Milliseconds Converted = 0.002000
TBU change = 5611.000000
TBU change = 5611.000000
GetTicks after draw = 5611.000000

This one is the new implementation with encapsulated drawing that functions strangely:

TBU before = 8574.000000
Dif init = -0.000000
Milliseconds Passed In To GAME = -0.000000
Milliseconds Passed In To PHYSICS = -0.000000
Milliseconds Converted = -0.000000
TBU change = 8575.000000
GetTicks = 8575.000000
TBU before = 8575.000000
Dif init = -0.000000
Milliseconds Passed In To GAME = -0.000000
Milliseconds Passed In To PHYSICS = -0.000000
Milliseconds Converted = -0.000000
TBU change = 8577.000000


Anyone have any insight as to what is going on?

I found a temporary fix: By using an "if" statement on dif == 0, and setting dif to 2 on that, it seems to work alright. However, being the harmonious kind of programmer that I am, this solution is nails on a chalkboard and I would greatly appreciate any insight. Thank you!

Mac users swear by their computers, PC users swear at their computers. ~Unknown

iSayz
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Moderator
Posts: 1,140
Joined: 2005.07
Post: #2
Your problem is you are assigning timeBetweenUpdates after your call to updateByInterval. Since there is almost no work between then and the next time the loop executes, checking the time difference, the time difference is almost always 0. This mostly worked before since you put your draw call at the end of the loop, so it was between where you assigned timeBetweenUpdates and when you got the time difference. However, you didn't get any of the time spent in your update call, so you would always get a time difference that was too small. I would recommend fixing it as follows:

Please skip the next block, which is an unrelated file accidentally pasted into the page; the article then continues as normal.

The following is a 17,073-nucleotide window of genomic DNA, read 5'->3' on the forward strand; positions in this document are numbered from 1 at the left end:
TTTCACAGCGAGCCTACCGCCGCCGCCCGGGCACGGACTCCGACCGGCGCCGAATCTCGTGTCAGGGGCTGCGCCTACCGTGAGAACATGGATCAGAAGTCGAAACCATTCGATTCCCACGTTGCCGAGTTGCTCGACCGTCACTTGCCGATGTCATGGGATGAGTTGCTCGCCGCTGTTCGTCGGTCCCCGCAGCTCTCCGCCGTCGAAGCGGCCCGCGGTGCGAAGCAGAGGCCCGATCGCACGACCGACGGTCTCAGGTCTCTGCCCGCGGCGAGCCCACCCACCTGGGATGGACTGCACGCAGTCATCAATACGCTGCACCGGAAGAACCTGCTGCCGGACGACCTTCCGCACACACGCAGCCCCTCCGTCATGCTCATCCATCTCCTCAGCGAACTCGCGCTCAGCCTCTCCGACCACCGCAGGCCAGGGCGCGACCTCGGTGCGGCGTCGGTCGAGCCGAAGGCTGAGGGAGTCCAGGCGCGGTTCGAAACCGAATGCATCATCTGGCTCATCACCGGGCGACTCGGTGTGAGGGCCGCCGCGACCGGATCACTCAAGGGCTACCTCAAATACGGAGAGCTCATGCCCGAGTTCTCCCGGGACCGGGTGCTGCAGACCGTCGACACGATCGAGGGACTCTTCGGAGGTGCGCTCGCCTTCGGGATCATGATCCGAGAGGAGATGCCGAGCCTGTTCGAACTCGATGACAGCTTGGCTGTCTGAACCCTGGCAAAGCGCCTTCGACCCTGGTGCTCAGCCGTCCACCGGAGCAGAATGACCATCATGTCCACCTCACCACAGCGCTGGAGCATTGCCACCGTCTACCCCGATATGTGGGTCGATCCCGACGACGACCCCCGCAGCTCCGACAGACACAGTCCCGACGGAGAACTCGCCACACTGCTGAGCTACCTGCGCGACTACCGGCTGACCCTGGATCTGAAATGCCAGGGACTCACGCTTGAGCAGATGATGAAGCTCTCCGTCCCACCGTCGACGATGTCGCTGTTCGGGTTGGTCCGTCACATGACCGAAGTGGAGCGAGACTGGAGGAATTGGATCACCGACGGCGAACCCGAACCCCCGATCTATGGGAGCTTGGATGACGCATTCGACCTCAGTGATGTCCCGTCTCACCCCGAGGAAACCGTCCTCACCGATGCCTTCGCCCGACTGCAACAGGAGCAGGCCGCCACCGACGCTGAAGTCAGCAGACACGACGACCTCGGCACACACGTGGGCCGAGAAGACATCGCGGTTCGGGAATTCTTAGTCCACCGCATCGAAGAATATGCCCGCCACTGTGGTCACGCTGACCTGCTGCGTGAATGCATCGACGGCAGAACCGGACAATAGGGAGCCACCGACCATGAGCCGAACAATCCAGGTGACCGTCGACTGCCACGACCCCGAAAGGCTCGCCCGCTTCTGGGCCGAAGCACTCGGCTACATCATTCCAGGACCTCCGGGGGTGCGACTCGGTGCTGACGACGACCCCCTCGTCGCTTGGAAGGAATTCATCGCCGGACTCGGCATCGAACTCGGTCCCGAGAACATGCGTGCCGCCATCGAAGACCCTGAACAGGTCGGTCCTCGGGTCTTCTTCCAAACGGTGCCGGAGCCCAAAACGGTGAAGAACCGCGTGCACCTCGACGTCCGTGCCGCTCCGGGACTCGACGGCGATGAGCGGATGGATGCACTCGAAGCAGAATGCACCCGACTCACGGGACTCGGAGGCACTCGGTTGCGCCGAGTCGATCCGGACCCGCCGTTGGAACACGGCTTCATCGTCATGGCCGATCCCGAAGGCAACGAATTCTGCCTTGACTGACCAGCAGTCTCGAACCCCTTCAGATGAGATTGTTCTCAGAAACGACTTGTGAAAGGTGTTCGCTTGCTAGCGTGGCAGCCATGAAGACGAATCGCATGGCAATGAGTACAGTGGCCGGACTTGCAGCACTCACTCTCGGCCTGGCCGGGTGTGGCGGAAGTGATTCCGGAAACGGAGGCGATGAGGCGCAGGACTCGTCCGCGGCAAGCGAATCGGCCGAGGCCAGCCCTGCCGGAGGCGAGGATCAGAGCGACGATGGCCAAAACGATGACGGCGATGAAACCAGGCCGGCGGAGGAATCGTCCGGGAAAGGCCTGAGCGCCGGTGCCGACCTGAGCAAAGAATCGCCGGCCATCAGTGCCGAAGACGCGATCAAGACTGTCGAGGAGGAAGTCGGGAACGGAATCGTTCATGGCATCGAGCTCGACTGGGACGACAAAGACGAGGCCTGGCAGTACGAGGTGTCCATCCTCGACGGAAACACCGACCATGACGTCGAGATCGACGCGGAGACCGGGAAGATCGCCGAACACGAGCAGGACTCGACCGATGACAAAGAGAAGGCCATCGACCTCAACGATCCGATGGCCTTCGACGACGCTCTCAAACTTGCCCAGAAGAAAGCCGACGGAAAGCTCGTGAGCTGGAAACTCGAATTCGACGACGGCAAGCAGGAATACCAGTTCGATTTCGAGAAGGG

Code:
unsigned int currentTime = SDL_GetTicks();
unsigned int diff = currentTime - timeBetweenUpdates;
timeBetweenUpdates = currentTime;
Notice how I have only 1 call to SDL_GetTicks(). That way you will be gauranteed to never "lose" any time that was spent between the 2 calls.

A couple of notes. SDL_GetTicks() returns an integer number of milliseconds from when SDL started. That is a pretty coarse time resolution for real time applications. I would recommend using a function such as gettimeofday(), which has a resolution of 1 microsecond. Also, I would recommend turning the time step into a floating point value only after you compute the integer difference. This will make sure you will never loose precision (since gettimeofday returns 2 32 bit integers, one for seconds and one for microseconds), and it will also mean that you will only need single precision floats rather than doubles.
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Posts: 1,560
Joined: 2003.10
Post: #3
Peripherally related to your original problem: Using a variable interval for physics calculations makes your game non-deterministic, and is likely to explode at large intervals. The easy solution is to use a fixed interval, and run a variable number of iterations of fixed-interval steps to add up to the real interval.

More info here: http://www.sacredsoftware.net/tutorials/...tion.xhtml